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Posted: 8/17/2005 6:24:19 AM EDT
I am wanting to start my own business and am thinking about a franchise.

But which one?
Link Posted: 8/17/2005 10:47:02 AM EDT
I've always wanted to do that as well.

However, we don't have any capital to get started.

Maybe when the youngest kid is finished with school/college etc.

Anyone know how much it cost's to open a Chicken Express?

Fly safe...

Link Posted: 8/17/2005 11:16:36 AM EDT
Aren't there any that don't require a bundle of money to start?
Link Posted: 8/17/2005 11:28:26 AM EDT
I believe some of the sub shops like Subway and Quiznos can be started up for 40-50,000. That is a lot of money but in the realm of franchises, that is pretty cheap.
Link Posted: 8/17/2005 11:35:45 AM EDT
Link Posted: 8/17/2005 11:41:11 AM EDT
No, no, no, no NO!

I've represented numerous franchisees in disputes with franchisors.

The contracts are nasty, one sided, and not subject to open and free negotiation.

When bad things happen, they pull your most valuable asset -- the ability to operate under the franchise and leave you holding all the debt.
Link Posted: 8/17/2005 11:54:58 AM EDT
If I could own one franchise it would be a Chipoltle. I believe McDonalds won't sell them out though. I would put one in walking distance of each major university and make millions.
Link Posted: 8/17/2005 12:07:49 PM EDT

Originally Posted By GonzoAR15-1:
No, no, no, no NO!

I've represented numerous franchisees in disputes with franchisors.

The contracts are nasty, one sided, and not subject to open and free negotiation.

When bad things happen, they pull your most valuable asset -- the ability to operate under the franchise and leave you holding all the debt.



I agree, I've worked with franchise consultants, franchise attorneys, as well a franchisor. If you are the kind of guy that likes to take a system or business and make it better, forget it. Franchisors call ALL the shots. You do what they want, but the book, no more and no less. If you screw up, the legal fees alone will bankrupt you.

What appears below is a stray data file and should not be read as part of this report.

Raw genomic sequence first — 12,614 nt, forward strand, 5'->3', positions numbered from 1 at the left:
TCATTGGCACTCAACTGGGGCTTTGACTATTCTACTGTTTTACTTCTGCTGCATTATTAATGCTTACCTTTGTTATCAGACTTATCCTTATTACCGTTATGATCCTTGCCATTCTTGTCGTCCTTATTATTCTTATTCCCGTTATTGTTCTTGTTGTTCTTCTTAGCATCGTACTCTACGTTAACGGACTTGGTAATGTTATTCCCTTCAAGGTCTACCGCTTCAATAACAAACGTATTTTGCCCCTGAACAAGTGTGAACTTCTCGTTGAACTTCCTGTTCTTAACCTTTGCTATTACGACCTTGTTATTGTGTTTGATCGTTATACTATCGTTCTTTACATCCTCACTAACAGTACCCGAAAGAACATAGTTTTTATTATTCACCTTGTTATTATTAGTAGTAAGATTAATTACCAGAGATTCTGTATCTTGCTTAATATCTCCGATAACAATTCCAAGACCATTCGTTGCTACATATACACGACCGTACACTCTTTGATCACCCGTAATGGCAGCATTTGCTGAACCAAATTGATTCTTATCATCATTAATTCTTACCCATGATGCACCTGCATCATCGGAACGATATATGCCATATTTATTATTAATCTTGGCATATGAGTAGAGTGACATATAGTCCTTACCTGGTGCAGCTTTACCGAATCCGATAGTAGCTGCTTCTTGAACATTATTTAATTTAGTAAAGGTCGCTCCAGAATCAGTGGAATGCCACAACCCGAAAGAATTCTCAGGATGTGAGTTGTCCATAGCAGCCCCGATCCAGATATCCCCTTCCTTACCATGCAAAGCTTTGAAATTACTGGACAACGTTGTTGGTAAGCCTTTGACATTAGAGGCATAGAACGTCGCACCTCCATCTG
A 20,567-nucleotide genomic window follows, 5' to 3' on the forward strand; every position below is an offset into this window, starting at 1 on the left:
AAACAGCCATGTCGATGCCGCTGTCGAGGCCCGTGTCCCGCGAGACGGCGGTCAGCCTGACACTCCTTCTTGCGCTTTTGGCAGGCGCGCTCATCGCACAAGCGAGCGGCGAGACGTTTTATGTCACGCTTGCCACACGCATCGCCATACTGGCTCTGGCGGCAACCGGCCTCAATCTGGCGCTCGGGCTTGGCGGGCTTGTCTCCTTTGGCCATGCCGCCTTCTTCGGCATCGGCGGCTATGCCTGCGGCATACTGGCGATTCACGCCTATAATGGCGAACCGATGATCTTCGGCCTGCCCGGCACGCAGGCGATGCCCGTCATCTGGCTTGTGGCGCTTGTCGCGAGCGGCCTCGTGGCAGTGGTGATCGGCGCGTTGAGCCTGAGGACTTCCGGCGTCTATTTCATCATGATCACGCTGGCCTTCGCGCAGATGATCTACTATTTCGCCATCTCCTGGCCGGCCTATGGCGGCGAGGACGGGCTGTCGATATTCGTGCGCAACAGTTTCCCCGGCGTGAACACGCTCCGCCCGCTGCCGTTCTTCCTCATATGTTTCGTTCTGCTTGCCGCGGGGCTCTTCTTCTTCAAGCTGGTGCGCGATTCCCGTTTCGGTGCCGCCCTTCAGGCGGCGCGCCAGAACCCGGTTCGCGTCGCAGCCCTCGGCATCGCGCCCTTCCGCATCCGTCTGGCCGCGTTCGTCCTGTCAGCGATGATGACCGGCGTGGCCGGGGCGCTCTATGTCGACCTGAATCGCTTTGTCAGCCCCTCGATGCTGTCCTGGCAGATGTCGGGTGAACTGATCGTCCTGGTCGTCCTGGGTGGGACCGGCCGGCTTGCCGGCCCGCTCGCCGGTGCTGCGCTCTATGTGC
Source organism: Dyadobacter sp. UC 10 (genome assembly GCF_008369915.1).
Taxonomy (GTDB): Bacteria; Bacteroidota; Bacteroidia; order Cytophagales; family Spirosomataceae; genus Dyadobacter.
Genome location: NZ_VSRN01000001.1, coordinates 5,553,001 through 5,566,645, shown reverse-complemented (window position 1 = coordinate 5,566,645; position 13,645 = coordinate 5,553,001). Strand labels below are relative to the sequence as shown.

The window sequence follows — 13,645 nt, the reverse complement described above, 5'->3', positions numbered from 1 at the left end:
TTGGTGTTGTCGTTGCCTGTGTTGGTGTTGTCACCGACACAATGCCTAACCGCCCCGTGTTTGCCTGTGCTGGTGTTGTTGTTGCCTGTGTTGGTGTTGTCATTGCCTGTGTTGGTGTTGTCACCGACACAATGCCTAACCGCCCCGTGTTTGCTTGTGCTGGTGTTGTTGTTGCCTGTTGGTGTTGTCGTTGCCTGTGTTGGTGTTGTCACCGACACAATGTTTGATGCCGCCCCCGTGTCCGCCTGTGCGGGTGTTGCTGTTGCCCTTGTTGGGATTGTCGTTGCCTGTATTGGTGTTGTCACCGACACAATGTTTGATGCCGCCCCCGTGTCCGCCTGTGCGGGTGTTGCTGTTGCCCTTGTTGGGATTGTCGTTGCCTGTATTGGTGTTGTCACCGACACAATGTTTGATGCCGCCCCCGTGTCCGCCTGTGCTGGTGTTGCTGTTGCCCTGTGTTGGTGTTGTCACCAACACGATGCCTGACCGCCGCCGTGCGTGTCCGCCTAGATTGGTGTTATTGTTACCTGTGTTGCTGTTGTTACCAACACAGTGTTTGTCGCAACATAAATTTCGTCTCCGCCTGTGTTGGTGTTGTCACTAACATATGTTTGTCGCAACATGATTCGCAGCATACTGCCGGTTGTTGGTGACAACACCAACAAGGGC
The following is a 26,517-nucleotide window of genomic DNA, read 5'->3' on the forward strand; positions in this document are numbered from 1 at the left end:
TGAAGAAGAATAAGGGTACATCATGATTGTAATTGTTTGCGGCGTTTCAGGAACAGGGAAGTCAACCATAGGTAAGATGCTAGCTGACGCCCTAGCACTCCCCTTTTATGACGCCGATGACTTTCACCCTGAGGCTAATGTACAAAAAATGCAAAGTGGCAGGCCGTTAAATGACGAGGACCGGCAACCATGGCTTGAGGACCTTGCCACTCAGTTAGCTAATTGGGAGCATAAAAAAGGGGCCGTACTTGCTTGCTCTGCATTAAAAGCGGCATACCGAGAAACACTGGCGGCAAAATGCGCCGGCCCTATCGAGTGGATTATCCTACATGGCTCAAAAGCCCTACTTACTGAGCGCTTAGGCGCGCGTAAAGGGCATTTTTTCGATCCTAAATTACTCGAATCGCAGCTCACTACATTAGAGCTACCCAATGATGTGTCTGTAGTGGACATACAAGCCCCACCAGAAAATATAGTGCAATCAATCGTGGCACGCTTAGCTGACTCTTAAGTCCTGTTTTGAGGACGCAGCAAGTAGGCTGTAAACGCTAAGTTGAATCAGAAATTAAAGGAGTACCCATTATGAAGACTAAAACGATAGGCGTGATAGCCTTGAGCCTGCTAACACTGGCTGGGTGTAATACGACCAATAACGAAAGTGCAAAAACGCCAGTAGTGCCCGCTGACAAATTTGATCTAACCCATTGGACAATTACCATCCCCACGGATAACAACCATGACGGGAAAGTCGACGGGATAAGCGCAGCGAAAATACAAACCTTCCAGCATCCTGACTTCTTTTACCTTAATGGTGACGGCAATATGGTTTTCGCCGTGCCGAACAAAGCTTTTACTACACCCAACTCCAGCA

Link Posted: 8/17/2005 12:24:19 PM EDT
Haiving been BOTH the Franchisor and the Franchisee...I would have to agree with what is said below. Franchising is like getting married on your first date!

As to the Cheaper Franchises - You honestly get what you pay for. Particularly with a Subway or Quiznos - Be very cautious. Ask them for a copy of their UFOC and you will get volume upon volume of paperwork - spcifically the thousand of legal battles they are fighting with their owners.

There are some very good franchises out there - and for the most part - the great one require a great deal of liquid cash/net worth up front.

Go to the IFA website and start there. BUT remember - this group is a biased too as they are supported by franchisors. Avoid all the magazines you see out at the bookstores - they get paid to be nice and generally only give you contact information.

In my 15 years of being in this field (I now own a private company that sells equipment to franchises) the only ones that have really come through have been some of the smaller Cleaning Franchises. Your odds in the low end food are not good but you can make a living. Some of the better name auto type (Menike sp?) comes to mind can set you up well BUT YOU have to be a great spot to compete and make a living.

No matter what - Run an honest break even calulation for anything you are going to consider. Include your wage..not just the business and you will find out really fast how many of your local franchisees are NOT making any money!

Good Luck!


Originally Posted By xanadu:

Originally Posted By GonzoAR15-1:
No, no, no, no NO!

I've represented numerous franchisees in disputes with franchisors.

The contracts are nasty, one sided, and not subject to open and free negotiation.

When bad things happen, they pull your most valuable asset -- the ability to operate under the franchise and leave you holding all the debt.



I agree, I've worked with franchise consultants, franchise attorneys, as well a franchisor. If you are the kind of guy that likes to take a system or business and make it better, forget it. Franchisors call ALL the shots. You do what they want, but the book, no more and no less. If you screw up, the legal fees alone will bankrupt you.

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